Four seekers have arrived at the rambling old pile known as Hill House: Dr. Montague, an occult scholar looking for solid evidence of psychic phenomena; Theodora, his lovely and light-hearted assistant; Luke, the adventurous future inheritor of the estate; and Eleanor, a friendless, fragile young woman with a dark past. As they begin to cope with chilling, even horrifying occurrences beyond their control or understanding, they cannot possibly know what lies ahead. For Hill House is gathering its powers – and soon it will choose one of them to make its own.

The Turn of The Screw by Henry James

The narrator is a young governess, sent off to a country house to take charge of two orphaned children. She finds a pleasant house and a comfortable housekeeper, while the children are beautiful and charming. But she soon begins to feel the presence of intense evil.

The Rats by James Herbert

It was only when the bones of the first devoured victims were discovered that the true nature and power of these swarming black creatures with their razor sharp teeth and the taste for human blood began to be realised by a panic-stricken city. For millions of years man and rats had been natural enemies. But now for the first time – suddenly, shockingly, horribly – the balance of power had shifted.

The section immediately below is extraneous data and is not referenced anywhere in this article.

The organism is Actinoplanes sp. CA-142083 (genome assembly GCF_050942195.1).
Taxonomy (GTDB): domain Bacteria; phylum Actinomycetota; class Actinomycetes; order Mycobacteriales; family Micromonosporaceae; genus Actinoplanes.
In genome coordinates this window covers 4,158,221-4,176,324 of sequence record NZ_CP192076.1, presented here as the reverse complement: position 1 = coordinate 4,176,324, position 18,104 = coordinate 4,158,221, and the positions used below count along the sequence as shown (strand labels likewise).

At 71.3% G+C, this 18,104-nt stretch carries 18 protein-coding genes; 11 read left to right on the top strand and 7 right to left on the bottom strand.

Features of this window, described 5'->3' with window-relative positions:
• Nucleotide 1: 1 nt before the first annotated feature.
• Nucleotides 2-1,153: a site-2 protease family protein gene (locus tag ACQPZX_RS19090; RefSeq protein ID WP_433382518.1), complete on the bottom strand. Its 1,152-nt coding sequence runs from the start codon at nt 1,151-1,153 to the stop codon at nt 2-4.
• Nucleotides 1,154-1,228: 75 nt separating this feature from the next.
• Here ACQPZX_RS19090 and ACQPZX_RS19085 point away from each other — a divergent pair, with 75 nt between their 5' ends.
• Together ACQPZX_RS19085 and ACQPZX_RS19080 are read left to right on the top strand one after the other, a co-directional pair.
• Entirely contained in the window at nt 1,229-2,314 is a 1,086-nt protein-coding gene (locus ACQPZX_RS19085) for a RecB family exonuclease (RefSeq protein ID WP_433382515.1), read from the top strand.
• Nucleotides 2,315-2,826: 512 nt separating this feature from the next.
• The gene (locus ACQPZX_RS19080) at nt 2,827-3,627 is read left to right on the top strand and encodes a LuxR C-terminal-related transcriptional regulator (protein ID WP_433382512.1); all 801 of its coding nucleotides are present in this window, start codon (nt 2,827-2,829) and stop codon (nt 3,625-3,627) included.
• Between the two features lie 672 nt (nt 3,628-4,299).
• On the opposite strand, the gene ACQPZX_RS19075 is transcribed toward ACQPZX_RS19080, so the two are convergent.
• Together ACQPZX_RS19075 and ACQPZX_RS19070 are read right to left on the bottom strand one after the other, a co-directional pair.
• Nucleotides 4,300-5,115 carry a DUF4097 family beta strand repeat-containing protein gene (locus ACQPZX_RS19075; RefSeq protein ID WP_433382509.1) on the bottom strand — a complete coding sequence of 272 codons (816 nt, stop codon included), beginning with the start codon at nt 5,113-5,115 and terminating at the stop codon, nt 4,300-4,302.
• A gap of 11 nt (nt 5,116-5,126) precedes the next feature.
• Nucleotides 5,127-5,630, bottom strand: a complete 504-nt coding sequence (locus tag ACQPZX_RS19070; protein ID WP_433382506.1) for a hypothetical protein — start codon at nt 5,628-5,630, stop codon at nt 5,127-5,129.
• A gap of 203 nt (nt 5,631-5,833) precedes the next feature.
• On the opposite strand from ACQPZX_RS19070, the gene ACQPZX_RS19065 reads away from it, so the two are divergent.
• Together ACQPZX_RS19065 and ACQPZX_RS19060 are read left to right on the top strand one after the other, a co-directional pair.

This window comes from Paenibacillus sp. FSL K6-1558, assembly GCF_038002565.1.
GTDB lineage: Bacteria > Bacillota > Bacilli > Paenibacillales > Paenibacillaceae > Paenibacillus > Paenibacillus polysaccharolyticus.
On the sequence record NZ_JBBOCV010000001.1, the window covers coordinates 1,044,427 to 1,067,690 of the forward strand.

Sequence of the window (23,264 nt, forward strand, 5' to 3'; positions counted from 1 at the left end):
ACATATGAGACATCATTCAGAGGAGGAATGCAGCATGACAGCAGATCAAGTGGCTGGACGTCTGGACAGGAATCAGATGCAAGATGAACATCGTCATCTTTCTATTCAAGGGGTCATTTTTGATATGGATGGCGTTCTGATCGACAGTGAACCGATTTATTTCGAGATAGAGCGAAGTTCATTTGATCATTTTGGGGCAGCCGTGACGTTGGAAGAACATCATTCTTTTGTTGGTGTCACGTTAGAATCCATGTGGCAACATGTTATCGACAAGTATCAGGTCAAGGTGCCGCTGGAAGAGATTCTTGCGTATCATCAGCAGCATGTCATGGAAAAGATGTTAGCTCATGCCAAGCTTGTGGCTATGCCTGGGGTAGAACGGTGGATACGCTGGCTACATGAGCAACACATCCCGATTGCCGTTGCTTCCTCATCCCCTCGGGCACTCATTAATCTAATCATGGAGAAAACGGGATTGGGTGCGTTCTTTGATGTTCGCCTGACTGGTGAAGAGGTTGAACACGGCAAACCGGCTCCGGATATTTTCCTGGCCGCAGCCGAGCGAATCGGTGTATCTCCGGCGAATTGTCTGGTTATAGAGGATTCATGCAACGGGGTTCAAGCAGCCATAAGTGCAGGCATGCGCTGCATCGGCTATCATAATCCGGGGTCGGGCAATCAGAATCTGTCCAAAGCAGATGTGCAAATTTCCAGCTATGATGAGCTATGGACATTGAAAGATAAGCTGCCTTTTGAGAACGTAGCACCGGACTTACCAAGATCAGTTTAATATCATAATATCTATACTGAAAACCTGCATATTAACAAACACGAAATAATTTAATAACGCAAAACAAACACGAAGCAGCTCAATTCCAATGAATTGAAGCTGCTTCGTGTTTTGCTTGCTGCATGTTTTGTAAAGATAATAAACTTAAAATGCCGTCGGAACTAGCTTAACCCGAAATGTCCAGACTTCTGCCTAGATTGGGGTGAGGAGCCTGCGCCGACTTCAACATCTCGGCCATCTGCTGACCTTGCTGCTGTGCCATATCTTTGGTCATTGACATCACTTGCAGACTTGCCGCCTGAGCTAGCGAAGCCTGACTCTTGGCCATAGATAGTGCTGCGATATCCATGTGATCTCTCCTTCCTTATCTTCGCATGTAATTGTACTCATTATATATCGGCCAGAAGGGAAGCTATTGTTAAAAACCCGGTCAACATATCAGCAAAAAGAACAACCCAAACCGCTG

Something Wicked This Way Comes by Ray Bradbury

It’s the week before Hallowe’en, and Cooger and Dark’s Pandemonium Shadow Show has come to Green Town, Illinois. The siren song of the calliope entices all with promises of youth regained and dreams fulfilled. And as two boys trembling on the brink of manhood set out to explore the mysteries of the dark carnival’s smoke, mazes and mirrors, they will also discover the true price of innermost wishes.

The Amityville Horror by Jay Anson

In December 1975, the Lutz family moved into their dream home,the same home where Ronald Defeo had murdered his parents, brothers and sisters just one year earlier. The psychic phenomena that followed created the most terrifying experience the Lutz family had ever encountered, forcing them to flee the house in 28 days, convinced that it was possessed by evil spirits

The Strange Case of Dr Jekyll and Mr Hyde – Robert Louis Stevenson

Everyone has a dark side. Dr Jekyll has discovered the ultimate drug. A chemical that can turn him into something else. Suddenly, he can unleash his deepest cruelties in the guise of the sinister Hyde. Transforming himself at will, he roams the streets of fog-bound London as his monstrous alter-ego. It seems he is master of his fate. It seems he is in complete control. But soon he will discover that his double life comes at a hideous price.